« Last Edit: July 28, 2010, 06:03:48 PM by PPLandry » Logged

Real generosity toward the future lies in giving all to the present -- Albert Camus -- www.InfoQube.biz
Veign
Charter Honorary Member
***
Posts: 993



see users location on a map View Profile WWW Give some DonationCredits to this forum member
« Reply #6 on: July 28, 2010, 06:05:56 PM »

You can't embed content in a DIV from a 3rd party website.

mouser,
Are you looking to get analytics from the page its being embedded on?  Are you interacting with the host page in any way?  Does an iframe version work the same as the more complex JS version?
Logged

mouser
First Author
Administrator
*****
Posts: 33,359



see users location on a map View Profile WWW Read user's biography. Give some DonationCredits to this forum member
« Reply #7 on: July 28, 2010, 06:18:52 PM »

Quote
Are you looking to get analytics from the page its being embedded on?  Are you interacting with the host page in any way?  Does an iframe version work the same as the more complex JS version?

i'm actually pretty proud of how i coded it -- i created code to render the results which is shared between both the server script and the local script.  the server code is actually driven by a drupal cms, but the rendering code has no drupal specific stuff.  part of why i did that is so that the local widget script can interact with the data in various ways as well (ie. pagination, etc.) -- it's not just grabbing and caching a simple html contents page.

if the user wants to use iframe version they just use that (and i can even have a lightweight non-drupal server script create the data from the request).

if the user wants to use a non-iframe local widget, then the rendering code is invoked by a local script on the machine serving up the page, using a kind of proxy cache that only periodically needs to get new data from the remote server.  i make use of several mechanisms to keep bandwidth minimum until content actually changes (i use Conditional Get and keep track of when data has changed, etc.).

part of why i've gone to so much trouble to avoid an iframe solution is that this is meant to be something that could theoretically be on huge numbers of pages serving of a huge amount of bandwidth constantly, and using an iframe solution would mean that my server would have to fulfill all of those requests live.  the way i have it now it's almost no bandwidth/cpu at all on the main remote server -- just the occasional query to ask whether the cached content has changed (and the answer is almost always no).

the cache proxy system also downloads and replicates image files automatically since some of the widget content refers to images on the main server, which again i don't want to have to bear the burden of serving up.

one major advantage of this over iframes is that the widget will work fine if the main server goes does completely.. it simply serves up the last good cached version of the data.

ps.
there is an existing php script that does a fair amount of what my code does and is pretty generic; it doesn't do conditional get but it's otherwise pretty good: http://www.troywolf.com/articles/php/class_http/  you'll also find that some rss widget scripts do a similar thing regarding caching, which let's them solve the "same origin policy" security lockdown on webpage javascript (which is a pain in the ass and clearly not stopping anyone from doing this, just making it harder).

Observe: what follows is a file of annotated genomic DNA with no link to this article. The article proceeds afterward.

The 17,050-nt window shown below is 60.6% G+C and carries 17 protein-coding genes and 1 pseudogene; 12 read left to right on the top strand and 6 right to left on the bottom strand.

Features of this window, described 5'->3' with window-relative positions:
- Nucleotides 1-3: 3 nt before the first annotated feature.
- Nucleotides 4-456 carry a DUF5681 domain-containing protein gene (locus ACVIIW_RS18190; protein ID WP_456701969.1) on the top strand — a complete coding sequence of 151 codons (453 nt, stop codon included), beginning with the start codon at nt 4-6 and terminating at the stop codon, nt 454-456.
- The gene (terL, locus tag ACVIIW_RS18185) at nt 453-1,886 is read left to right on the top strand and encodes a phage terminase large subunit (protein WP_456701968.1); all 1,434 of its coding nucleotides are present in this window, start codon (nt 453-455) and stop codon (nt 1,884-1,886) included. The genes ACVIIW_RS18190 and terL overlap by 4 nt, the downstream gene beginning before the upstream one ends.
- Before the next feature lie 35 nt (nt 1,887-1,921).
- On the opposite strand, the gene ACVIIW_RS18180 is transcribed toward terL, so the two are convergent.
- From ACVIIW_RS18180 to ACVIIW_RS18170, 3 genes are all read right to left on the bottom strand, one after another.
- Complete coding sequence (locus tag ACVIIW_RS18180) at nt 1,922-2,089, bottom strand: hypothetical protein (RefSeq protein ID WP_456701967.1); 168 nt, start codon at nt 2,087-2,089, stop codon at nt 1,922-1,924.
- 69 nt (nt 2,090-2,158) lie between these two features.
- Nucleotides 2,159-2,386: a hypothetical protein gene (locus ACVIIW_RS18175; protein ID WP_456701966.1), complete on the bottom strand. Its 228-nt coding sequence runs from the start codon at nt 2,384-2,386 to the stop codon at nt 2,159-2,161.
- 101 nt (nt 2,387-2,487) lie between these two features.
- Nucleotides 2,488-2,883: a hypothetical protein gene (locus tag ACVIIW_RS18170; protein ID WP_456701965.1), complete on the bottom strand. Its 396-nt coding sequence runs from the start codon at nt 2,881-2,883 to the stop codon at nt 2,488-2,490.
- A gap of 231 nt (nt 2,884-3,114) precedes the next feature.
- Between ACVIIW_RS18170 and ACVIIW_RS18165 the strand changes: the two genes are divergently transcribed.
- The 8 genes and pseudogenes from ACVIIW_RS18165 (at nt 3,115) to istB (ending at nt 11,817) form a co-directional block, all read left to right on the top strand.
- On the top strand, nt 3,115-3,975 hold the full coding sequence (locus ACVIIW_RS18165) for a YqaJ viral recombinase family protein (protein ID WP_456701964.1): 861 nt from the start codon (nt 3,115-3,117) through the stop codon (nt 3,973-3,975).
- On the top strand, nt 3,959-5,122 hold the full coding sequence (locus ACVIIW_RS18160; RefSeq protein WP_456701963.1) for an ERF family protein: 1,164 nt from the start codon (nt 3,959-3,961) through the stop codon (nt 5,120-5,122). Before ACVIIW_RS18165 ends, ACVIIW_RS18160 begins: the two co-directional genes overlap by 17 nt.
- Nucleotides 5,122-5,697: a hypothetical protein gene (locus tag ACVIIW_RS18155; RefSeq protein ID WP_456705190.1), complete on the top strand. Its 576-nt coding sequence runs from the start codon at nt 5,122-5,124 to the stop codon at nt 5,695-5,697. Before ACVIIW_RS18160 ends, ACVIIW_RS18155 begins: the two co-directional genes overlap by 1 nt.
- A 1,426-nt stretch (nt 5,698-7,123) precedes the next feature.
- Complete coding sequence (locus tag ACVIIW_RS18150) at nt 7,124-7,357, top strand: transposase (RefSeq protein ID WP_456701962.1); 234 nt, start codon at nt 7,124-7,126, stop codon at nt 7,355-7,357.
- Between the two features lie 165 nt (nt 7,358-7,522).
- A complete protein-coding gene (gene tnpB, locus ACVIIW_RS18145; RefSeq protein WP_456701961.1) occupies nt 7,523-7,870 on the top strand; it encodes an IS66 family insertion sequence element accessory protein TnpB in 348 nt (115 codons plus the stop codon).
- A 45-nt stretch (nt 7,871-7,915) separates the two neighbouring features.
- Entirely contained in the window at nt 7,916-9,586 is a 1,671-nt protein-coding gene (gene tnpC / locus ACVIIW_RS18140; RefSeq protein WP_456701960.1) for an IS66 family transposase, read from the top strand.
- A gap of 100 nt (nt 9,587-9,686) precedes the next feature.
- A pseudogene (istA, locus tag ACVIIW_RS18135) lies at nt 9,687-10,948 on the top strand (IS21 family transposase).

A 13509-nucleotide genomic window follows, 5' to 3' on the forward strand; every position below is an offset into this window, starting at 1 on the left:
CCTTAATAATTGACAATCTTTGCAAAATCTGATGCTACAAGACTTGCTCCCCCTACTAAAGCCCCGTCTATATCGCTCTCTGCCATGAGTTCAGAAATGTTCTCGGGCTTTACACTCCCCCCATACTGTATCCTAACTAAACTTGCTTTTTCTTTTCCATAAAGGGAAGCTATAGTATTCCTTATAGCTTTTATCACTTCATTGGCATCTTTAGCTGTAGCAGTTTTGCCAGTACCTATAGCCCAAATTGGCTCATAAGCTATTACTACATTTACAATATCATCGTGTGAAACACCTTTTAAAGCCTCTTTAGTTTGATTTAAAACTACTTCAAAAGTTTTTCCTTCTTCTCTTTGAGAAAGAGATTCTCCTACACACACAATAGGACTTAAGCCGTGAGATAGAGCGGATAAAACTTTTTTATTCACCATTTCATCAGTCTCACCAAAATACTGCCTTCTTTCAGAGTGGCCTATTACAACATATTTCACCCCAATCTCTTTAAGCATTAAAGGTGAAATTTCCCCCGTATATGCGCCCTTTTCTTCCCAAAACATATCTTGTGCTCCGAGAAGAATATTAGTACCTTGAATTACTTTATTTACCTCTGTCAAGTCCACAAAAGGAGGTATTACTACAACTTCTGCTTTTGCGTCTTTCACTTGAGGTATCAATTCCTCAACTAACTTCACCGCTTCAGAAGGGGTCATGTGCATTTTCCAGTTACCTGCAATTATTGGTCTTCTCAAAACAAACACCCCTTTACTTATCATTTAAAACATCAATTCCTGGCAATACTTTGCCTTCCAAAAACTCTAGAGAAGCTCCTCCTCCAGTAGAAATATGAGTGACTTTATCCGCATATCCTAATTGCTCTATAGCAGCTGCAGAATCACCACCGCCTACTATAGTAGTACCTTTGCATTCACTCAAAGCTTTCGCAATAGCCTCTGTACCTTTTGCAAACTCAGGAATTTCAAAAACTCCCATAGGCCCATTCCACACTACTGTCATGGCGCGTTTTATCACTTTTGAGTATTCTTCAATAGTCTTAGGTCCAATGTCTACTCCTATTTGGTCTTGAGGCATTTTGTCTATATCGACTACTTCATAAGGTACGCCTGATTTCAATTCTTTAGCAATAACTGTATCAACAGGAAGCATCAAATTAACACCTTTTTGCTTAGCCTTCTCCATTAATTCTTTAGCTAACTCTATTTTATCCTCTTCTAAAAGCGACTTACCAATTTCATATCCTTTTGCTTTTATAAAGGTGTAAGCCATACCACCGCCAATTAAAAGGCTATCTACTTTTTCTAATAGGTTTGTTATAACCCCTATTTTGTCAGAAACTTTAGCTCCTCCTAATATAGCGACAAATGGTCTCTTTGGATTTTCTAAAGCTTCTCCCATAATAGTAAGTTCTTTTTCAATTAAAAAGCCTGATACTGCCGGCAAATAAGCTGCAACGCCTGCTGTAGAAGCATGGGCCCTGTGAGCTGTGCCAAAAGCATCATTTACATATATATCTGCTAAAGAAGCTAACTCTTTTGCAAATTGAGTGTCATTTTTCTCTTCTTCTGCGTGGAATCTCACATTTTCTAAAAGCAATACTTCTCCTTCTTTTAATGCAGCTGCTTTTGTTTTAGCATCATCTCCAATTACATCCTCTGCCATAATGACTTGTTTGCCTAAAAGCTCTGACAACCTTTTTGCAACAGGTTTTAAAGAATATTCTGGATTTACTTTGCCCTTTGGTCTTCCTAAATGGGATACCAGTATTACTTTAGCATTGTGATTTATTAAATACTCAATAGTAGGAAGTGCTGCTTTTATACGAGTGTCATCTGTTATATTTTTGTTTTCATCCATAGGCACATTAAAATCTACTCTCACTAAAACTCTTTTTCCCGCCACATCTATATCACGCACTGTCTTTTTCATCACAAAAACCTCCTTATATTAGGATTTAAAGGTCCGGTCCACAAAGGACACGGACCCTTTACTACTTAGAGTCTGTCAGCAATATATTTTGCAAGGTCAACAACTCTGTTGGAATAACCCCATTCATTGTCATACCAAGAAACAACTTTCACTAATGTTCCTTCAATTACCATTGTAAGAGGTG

« Last Edit: July 29, 2010, 09:12:25 AM by mouser » Logged
PPLandry
Supporting Member
**
Posts: 691


see users location on a map View Profile WWW Read user's biography. Give some DonationCredits to this forum member
« Reply #8 on: July 28, 2010, 07:42:24 PM »

You can't embed content in a DIV from a 3rd party website.

Absolutely true, my mistake  embarassed
Logged

Real generosity toward the future lies in giving all to the present -- Albert Camus -- www.InfoQube.biz
Veign
Charter Honorary Member
***
Posts: 993



see users location on a map View Profile WWW Give some DonationCredits to this forum member
« Reply #9 on: July 29, 2010, 09:10:15 AM »

@mouser - good explanation.  Once I get to the point of moving forward with a JS version (for the same benefits you described) I will be in contact
Logged

olderthandirt101
Participant
*
Posts: 2

View Profile Give some DonationCredits to this forum member
« Reply #10 on: August 14, 2010, 01:46:46 AM »

Word Press has an embed iframe plug-in available that allows resizing.Using iframes to embed anything that you wish the search bots to read is fruitless unless you add your own content such as a review, outside the iframe .
Cacheing your content in gzip format in your database is always a good idea to save bandwidth.Again,WP has a plugin for that also.
Using php plugins for images, sound, or video ,whether streaming from sites like Youtube or your own site server simplifies things.I have used FLV Gallery,Next Generation Gallery,Fancy Box and Multibox..Resizing has never been much of a problem esp. with embed codes. For example, FLV Gallery allows presizing of a single video with subsequent videos displayed as thumbnails just like on Youtube,all with a simple shortcode in a page or post .If your intention is to use it for a sidebar or widget then the global presize maximum width is 300px.